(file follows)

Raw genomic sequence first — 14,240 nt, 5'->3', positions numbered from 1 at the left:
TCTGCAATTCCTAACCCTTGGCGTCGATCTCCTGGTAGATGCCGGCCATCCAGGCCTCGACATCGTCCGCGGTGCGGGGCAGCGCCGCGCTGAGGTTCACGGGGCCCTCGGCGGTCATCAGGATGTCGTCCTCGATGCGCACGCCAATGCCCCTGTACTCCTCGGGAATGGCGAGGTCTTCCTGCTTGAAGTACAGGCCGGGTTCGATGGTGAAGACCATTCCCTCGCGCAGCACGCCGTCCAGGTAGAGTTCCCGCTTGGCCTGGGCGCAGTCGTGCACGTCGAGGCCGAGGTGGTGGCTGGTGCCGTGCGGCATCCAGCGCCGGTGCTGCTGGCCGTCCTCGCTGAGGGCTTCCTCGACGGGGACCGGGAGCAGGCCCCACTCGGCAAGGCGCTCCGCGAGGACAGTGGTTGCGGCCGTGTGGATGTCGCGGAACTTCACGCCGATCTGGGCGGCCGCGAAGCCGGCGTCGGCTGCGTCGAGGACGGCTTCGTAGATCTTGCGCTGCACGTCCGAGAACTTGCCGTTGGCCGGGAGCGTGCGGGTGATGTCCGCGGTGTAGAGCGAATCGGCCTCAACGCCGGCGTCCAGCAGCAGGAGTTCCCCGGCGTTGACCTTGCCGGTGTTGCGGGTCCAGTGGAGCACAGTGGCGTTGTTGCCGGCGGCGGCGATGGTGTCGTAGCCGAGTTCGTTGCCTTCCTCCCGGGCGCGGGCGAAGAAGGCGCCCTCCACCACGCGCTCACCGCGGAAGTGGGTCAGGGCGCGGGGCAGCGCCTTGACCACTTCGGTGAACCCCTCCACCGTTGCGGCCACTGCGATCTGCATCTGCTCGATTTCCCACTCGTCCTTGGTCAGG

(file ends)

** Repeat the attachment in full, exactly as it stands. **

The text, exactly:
Raw genomic sequence first — 14,240 nt, 5'->3', positions numbered from 1 at the left:
TCTGCAATTCCTAACCCTTGGCGTCGATCTCCTGGTAGATGCCGGCCATCCAGGCCTCGACATCGTCCGCGGTGCGGGGCAGCGCCGCGCTGAGGTTCACGGGGCCCTCGGCGGTCATCAGGATGTCGTCCTCGATGCGCACGCCAATGCCCCTGTACTCCTCGGGAATGGCGAGGTCTTCCTGCTTGAAGTACAGGCCGGGTTCGATGGTGAAGACCATTCCCTCGCGCAGCACGCCGTCCAGGTAGAGTTCCCGCTTGGCCTGGGCGCAGTCGTGCACGTCGAGGCCGAGGTGGTGGCTGGTGCCGTGCGGCATCCAGCGCCGGTGCTGCTGGCCGTCCTCGCTGAGGGCTTCCTCGACGGGGACCGGGAGCAGGCCCCACTCGGCAAGGCGCTCCGCGAGGACAGTGGTTGCGGCCGTGTGGATGTCGCGGAACTTCACGCCGATCTGGGCGGCCGCGAAGCCGGCGTCGGCTGCGTCGAGGACGGCTTCGTAGATCTTGCGCTGCACGTCCGAGAACTTGCCGTTGGCCGGGAGCGTGCGGGTGATGTCCGCGGTGTAGAGCGAATCGGCCTCAACGCCGGCGTCCAGCAGCAGGAGTTCCCCGGCGTTGACCTTGCCGGTGTTGCGGGTCCAGTGGAGCACAGTGGCGTTGTTGCCGGCGGCGGCGATGGTGTCGTAGCCGAGTTCGTTGCCTTCCTCCCGGGCGCGGGCGAAGAAGGCGCCCTCCACCACGCGCTCACCGCGGAAGTGGGTCAGGGCGCGGGGCAGCGCCTTGACCACTTCGGTGAACCCCTCCACCGTTGCGGCCACTGCGATCTGCATCTGCTCGATTTCCCACTCGTCCTTGGTCAGG